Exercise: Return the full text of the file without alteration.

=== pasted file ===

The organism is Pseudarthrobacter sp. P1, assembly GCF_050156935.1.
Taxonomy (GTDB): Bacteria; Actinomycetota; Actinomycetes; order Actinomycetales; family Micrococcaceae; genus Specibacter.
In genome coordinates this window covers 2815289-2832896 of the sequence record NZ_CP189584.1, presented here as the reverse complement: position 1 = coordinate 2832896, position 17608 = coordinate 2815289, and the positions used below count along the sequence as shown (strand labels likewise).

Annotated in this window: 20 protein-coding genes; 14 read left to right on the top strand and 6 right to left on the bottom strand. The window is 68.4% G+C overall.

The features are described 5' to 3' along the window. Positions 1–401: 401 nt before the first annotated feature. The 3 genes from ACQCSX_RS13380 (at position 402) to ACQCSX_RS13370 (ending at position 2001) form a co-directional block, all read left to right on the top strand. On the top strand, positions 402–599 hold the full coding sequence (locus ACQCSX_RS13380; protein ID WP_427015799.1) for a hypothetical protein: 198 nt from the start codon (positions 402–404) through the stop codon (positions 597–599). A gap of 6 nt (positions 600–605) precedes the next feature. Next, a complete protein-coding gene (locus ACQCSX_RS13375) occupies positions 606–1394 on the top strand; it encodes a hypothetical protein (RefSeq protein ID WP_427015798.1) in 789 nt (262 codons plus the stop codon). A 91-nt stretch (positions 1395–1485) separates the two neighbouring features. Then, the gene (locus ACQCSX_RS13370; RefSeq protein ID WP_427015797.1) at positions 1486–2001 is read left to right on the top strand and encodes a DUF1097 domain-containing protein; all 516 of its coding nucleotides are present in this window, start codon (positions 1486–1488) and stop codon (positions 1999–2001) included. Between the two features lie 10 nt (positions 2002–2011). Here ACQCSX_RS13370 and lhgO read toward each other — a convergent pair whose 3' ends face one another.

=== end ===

The organism is Pseudarthrobacter sp. P1, assembly GCF_050156935.1.
Taxonomy (GTDB): Bacteria; Actinomycetota; Actinomycetes; order Actinomycetales; family Micrococcaceae; genus Specibacter.
In genome coordinates this window covers 2815289-2832896 of the sequence record NZ_CP189584.1, presented here as the reverse complement: position 1 = coordinate 2832896, position 17608 = coordinate 2815289, and the positions used below count along the sequence as shown (strand labels likewise).

Annotated in this window: 20 protein-coding genes; 14 read left to right on the top strand and 6 right to left on the bottom strand. The window is 68.4% G+C overall.

The features are described 5' to 3' along the window. Positions 1–401: 401 nt before the first annotated feature. The 3 genes from ACQCSX_RS13380 (at position 402) to ACQCSX_RS13370 (ending at position 2001) form a co-directional block, all read left to right on the top strand. On the top strand, positions 402–599 hold the full coding sequence (locus ACQCSX_RS13380; protein ID WP_427015799.1) for a hypothetical protein: 198 nt from the start codon (positions 402–404) through the stop codon (positions 597–599). A gap of 6 nt (positions 600–605) precedes the next feature. Next, a complete protein-coding gene (locus ACQCSX_RS13375) occupies positions 606–1394 on the top strand; it encodes a hypothetical protein (RefSeq protein ID WP_427015798.1) in 789 nt (262 codons plus the stop codon). A 91-nt stretch (positions 1395–1485) separates the two neighbouring features. Then, the gene (locus ACQCSX_RS13370; RefSeq protein ID WP_427015797.1) at positions 1486–2001 is read left to right on the top strand and encodes a DUF1097 domain-containing protein; all 516 of its coding nucleotides are present in this window, start codon (positions 1486–1488) and stop codon (positions 1999–2001) included. Between the two features lie 10 nt (positions 2002–2011). Here ACQCSX_RS13370 and lhgO read toward each other — a convergent pair whose 3' ends face one another.